New documentary focuses on the lives and achievements of black people in Northern Ireland

A new documentary focusing on the lives and achievements of black people living in Northern Ireland is entering its final stages ahead of airing.

Titled ‘We Are Here’, the documentary shares the stories of more than a dozen people who live in Northern Ireland, delving into their lives, achievements and experiences.

The documentary was produced by Lindsay Duke and follows a previous documentary, “Black and Northern Irish”. Lindsay also worked on a similar project when he created an advert last year which highlighted Black History Month in Northern Ireland.

Speaking to Belfast Live, Lindsay told us her new project will highlight the wide variety of experiences of people living in Northern Ireland.

He said: “I was the original producer of Black and Northern Irish and started working on that because I realized there were a lot of different stories to tell, especially for black people. and the Métis of Northern Ireland, and that it would be worth pointing out to the public.

“My goal from the beginning was to seek out other black people within the film production industry, who didn’t specifically have opportunities, to give them a chance to work on this project.

“The reason I did this is because I wanted to show the talent in Northern Ireland and the diversity of talent here, and explore different stories of people here in Northern Ireland.”

For the documentary, Lindsay enlisted the help of a diverse group of local talent, from all walks of life. These included director Tolu ogunware, cinematographer Peter Johnston, soundman Andy Mcdermott, camera assistant Hannah Mccallum, photographer Macy Stewart, cameraman Andre Tavares, editor Lloyd Edgar and graphic designers Sean Tait .

He then spoke to 14 people of black or mixed-race background, all with different experiences. As he notes, some of the conversations were about racism, but many others were about the role these individuals play in life in Northern Ireland in general.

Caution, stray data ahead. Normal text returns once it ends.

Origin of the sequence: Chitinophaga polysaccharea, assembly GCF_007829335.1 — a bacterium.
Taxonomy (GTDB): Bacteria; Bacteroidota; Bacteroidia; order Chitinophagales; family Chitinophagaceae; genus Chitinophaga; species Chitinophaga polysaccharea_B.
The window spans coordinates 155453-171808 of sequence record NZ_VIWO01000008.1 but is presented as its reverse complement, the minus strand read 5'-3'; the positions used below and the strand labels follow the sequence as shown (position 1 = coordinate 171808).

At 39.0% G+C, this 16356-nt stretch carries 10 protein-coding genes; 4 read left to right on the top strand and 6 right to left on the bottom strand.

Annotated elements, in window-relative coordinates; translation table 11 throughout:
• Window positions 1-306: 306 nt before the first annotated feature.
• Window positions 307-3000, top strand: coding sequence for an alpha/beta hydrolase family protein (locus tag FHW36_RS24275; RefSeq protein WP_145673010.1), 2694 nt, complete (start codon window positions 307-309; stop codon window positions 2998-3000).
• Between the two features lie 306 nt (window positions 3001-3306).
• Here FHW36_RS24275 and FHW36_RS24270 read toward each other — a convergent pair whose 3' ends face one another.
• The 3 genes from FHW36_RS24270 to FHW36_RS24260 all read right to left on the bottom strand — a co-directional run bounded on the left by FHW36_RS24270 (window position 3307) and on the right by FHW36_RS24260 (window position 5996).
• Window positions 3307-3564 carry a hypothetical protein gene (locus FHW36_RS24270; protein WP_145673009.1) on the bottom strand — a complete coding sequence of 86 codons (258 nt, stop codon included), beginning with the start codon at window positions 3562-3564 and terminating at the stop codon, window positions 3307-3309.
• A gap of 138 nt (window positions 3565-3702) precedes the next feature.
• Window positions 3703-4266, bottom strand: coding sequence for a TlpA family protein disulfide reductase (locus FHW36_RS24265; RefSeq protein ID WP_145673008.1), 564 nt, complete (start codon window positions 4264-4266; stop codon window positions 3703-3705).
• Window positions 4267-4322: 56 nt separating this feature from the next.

Lindsay explained: “This documentary is not just about race, but also about what people, who you may have forgotten, contribute to Northern Irish society.

“We spoke to a human rights lawyer here – I wanted to introduce people to her. I think people might assume, ‘Oh, they’re black and from Northern Ireland.’ Well, yes, but that’s not the story, the story is that they’re in this place like you, they’re part of what makes up this place, they’re connected to you.

“It was important to me to put these people out there, to shine a light on what they’re doing. When it’s shown to the public, people won’t be able to say, ‘There are no people of color. in Northern Ireland”. There they are. In every industry – filming, modeling, legal roles – all the examples we show here.

“So I would say what we’re doing is not necessarily highlighting the race issues in Northern Ireland, but highlighting the solutions, highlighting the achievements. It’s local production with local people, but it also offers local solutions to how we can understand race.”

Lindsay’s own background in Northern Ireland helped him get to a position where he could tell those stories.

“I’ve lived in NI for almost 22 years,” he told us. “My background is music. I’ve always been involved in organizing events, bringing music to Northern Ireland. But in recent years I’ve been involved in things that… The only way to say is – it’s about me to help people understand each other.

“I’ve been hosting parties for years at clubs and dance events here, where even though it’s musical, it’s first and foremost a social thing. That was the goal. Today, everything is more visual, we see things more than ever, so I went to the movies and decided that I wanted these stories here to be told.”

The documentary itself is slated for release this year. Lindsay said he is in the final stages of finding him a home with a television network.

“We are currently having conversations with the networks,” he said. “They’ve seen the trailer and they like the concept. We’re at an advanced stage of conversations, and I’m pretty sure it will be picked up by the networks. For me, it’s something that needs to be seen by local people.”

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